Good and quick kernel configuration creation
by Thorsten Leemhuis
Using the make target "localmodconfig" saves time and effort when creating a configuration for a custom Linux kernel.
Linux distributions' universal kernels are a good choice for most systems. However, it is sometimes necessary to compile a custom kernel when testing new drivers or tracking down bugs. Building the appropriate configuration file from scratch can be time consuming and prone to errors. This can usually be avoided by using the distribution kernel's configuration file as a starting point – these typically have most drivers enabled for compilation as modules, which can take a long time and is unnecessary, as often only a few of them are relevant for the specific system.
Introduced with Linux 2.6.32 and mainly developed by Steven Rostedt, the
localmodconfig make target can be used to provide a way around this problem. It takes the distribution kernel's basic configuration file and disables the configuration entries for modules that are not required by the system in question; the rest of the config file remains unchanged.
Within seconds, the make target generates a configuration file that is well tailored to the user's specific hardware and Linux distribution, and that will cause the compiler to touch only what will most likely be needed. A system with an Intel Core i5-750 processor compiled such a configuration in under five-and-a-half minutes, completing the task about ten minutes sooner than when using the distribution kernel's own config file.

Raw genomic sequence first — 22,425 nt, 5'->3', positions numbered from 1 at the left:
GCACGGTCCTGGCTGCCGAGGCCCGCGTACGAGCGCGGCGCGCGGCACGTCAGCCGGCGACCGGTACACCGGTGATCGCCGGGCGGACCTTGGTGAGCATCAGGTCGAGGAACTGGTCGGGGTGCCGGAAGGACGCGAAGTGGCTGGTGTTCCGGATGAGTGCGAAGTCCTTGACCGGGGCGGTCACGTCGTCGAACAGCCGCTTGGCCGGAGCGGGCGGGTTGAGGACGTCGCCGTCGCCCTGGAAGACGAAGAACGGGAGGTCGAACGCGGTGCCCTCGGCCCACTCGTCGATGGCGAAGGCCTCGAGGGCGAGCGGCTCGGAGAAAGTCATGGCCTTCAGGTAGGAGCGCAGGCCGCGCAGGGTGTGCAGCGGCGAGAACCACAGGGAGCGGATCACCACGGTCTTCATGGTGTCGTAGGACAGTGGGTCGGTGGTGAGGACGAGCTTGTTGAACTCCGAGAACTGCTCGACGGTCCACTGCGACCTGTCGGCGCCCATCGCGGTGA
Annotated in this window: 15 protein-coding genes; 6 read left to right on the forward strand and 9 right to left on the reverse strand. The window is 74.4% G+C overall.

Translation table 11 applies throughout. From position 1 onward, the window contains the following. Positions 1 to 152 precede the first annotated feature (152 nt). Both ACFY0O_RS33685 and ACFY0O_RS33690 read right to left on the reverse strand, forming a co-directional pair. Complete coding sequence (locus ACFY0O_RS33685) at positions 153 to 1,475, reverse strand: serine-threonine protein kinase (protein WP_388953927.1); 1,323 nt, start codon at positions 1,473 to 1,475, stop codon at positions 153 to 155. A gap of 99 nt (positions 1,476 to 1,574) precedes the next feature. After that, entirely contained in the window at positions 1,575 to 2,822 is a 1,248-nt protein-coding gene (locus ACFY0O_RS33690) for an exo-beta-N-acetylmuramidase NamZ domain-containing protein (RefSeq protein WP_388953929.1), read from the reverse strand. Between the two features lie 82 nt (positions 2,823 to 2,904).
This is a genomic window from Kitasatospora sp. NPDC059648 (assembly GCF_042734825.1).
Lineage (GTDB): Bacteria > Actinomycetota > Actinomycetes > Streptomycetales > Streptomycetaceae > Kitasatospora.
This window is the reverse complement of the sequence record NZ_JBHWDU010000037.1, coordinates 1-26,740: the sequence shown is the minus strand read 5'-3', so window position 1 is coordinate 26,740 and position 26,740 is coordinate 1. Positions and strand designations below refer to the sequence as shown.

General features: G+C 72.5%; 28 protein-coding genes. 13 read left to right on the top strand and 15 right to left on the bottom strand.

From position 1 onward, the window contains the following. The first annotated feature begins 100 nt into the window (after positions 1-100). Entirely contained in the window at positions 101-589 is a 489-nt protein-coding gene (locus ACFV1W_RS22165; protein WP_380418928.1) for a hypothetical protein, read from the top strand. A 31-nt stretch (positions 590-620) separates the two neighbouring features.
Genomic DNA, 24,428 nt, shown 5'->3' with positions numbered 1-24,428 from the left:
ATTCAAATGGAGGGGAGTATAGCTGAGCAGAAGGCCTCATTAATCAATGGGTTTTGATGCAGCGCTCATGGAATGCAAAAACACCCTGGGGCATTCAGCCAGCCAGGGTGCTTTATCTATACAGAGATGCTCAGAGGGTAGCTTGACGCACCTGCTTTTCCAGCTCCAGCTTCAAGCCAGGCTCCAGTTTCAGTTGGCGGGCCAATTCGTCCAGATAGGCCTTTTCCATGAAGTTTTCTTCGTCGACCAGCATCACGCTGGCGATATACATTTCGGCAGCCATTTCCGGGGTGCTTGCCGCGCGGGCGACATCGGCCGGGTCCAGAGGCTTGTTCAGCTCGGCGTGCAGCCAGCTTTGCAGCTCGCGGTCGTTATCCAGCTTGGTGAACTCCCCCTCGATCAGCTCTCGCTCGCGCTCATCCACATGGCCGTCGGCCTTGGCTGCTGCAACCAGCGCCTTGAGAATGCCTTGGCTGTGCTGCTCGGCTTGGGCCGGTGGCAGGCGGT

Localmodconfig usually finds the distribution kernel's basic configuration file automatically because all major distributions store it as
If another file is to be used as a starting point, copy it as ".config" to the top level directory of the decompressed kernel sources.
Before launching the makefile target for configuration, you should plug in and turn on all USB, FireWire and similar devices. This will make the active kernel load the appropriate modules and will allow
localmodconfig to leave the configuration entries for these drivers untouched; all other options that were set to "=m" (module) will be disabled. Even the driver that is required for USB storage devices could be turned off if it was not present at the time of the make call because no USB storage devices were connected.
The following command creates the custom configuration:
Similar to the
oldconfig make target, after disabling all unneeded drivers, the program will ask for any options that aren't yet set. If you don't want to waste time with that, you can press the enter key to accept each question's suggested answer – in most cases, these settings are appropriate. To further modify the parameters set by localmodconfig in the configuration file, launch one of the regular configuration programs after your make call – for instance via the
xconfig make targets.